MATRIXSYNTH: 3 Modules #17: Rings, Peaks, uScale

Dave Smith Instruments
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Thursday, August 03, 2017

3 Modules #17: Rings, Peaks, uScale


Comparative Irrelevance
Published on Aug 3, 2017

"Mmmm, Rings… It's raining heavily outside, and I could sit and listen to this meditative patch for hours, as it blends in with the rain. I had to cheat a little and add some open air recording from my balcony into the mix about halfway through, to give you an impression of what this sounds like on my end. :)

Patch notes (really simple this time):
Rings is in the 4-note polyphonic setting, which means that up to four notes can be ringing at the same time, and the notes are alternated between the left and right outputs.

Both of Peaks' channels are in tap tempo LFO mode. Channel 1 is producing a stepped triangle wave, which is quantized via µScale and then becomes the "base arpeggio" that Rings is playing.

However, Peaks' channel 2 is producing a slewed random wave which is sent to µScale's shift input, causing a meandering, random movement centered around that base arpeggio. Because the random signal is slewed, Rings passes through all the intervening notes from step to step, in a sort of strumming movement.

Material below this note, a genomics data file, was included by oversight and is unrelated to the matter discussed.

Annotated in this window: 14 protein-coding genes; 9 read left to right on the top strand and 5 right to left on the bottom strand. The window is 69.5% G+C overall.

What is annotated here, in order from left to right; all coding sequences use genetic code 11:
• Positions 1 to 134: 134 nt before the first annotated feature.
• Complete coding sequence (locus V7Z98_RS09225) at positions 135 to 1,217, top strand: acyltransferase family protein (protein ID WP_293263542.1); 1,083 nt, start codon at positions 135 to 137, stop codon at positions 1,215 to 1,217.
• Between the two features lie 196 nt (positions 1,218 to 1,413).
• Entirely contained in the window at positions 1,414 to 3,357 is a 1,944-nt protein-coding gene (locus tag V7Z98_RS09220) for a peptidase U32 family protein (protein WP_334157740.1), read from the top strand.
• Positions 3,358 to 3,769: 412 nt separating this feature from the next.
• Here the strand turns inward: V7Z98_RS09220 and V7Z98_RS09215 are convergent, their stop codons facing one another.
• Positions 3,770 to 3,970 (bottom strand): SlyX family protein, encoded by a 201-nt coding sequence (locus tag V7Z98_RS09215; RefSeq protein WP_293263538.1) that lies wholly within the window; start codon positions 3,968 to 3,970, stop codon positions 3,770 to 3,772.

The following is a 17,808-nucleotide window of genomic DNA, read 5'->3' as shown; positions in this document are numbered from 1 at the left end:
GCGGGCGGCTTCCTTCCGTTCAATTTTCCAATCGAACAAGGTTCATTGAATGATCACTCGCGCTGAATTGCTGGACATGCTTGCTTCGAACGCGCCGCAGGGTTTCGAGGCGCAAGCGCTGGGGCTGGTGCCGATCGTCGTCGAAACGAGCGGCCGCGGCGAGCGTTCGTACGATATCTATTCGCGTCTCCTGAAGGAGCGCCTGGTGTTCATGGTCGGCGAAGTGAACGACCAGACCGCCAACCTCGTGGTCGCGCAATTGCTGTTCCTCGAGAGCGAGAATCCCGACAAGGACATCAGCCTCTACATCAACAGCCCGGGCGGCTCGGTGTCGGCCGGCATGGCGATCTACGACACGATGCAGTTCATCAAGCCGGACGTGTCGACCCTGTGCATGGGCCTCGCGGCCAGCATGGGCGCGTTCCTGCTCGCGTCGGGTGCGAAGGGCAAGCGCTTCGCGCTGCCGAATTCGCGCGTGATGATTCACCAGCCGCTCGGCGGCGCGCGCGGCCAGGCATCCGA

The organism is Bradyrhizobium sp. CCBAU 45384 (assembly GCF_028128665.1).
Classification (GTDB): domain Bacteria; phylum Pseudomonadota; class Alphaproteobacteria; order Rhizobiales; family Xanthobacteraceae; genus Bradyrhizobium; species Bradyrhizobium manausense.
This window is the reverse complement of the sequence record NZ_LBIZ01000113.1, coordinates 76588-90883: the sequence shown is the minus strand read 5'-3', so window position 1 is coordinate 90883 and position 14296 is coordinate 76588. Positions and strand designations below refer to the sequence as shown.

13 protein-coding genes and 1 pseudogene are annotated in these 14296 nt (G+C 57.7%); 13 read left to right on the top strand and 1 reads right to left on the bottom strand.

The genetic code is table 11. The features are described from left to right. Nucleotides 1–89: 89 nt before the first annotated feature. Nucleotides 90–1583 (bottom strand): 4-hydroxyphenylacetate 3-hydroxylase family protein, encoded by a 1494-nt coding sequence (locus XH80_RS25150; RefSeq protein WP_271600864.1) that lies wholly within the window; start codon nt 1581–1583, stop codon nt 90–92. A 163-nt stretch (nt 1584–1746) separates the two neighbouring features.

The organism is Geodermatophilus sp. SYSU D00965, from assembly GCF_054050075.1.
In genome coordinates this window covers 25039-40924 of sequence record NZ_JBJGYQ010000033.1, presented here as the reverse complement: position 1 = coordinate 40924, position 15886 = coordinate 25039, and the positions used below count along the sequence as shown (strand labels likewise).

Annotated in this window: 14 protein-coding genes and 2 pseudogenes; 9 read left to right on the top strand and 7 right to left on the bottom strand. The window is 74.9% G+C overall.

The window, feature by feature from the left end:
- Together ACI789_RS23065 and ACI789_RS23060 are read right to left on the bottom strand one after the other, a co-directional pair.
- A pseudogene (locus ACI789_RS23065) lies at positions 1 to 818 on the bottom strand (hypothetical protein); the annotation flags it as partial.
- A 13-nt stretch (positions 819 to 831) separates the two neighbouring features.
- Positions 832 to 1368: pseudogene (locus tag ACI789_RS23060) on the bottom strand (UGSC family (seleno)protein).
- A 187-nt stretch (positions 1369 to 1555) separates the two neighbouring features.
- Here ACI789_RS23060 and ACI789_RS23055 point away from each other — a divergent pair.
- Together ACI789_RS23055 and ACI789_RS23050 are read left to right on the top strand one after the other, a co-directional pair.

I tapped the tempos for Peaks' channels *almost* in time with each other, but made sure that they weren't identical so that there would be a hint of rhythmical phasing in the pattern. Of course, the range of the random wave also determines how many notes will potentially be played between each step – larger random intervals equals shorter time between each note played within that step (I hope you're following me? This feels easier to visualize, and more complicated to type out).

Finally, the second output from µScale – which is just the arpeggio without the random shift – is patched to Rings' brightness. The signal is inverted, so that higher notes should be less bright and vice versa.

As you can see, I'm periodically changing what notes are allowed through the µScale. Towards the end I'm also twisting the top parameter on Peaks. This is the LFO amplitudes, i.e. the range of notes spanned by the stepped triangle arpeggio and the random shift.

As always, thanks for watching!"

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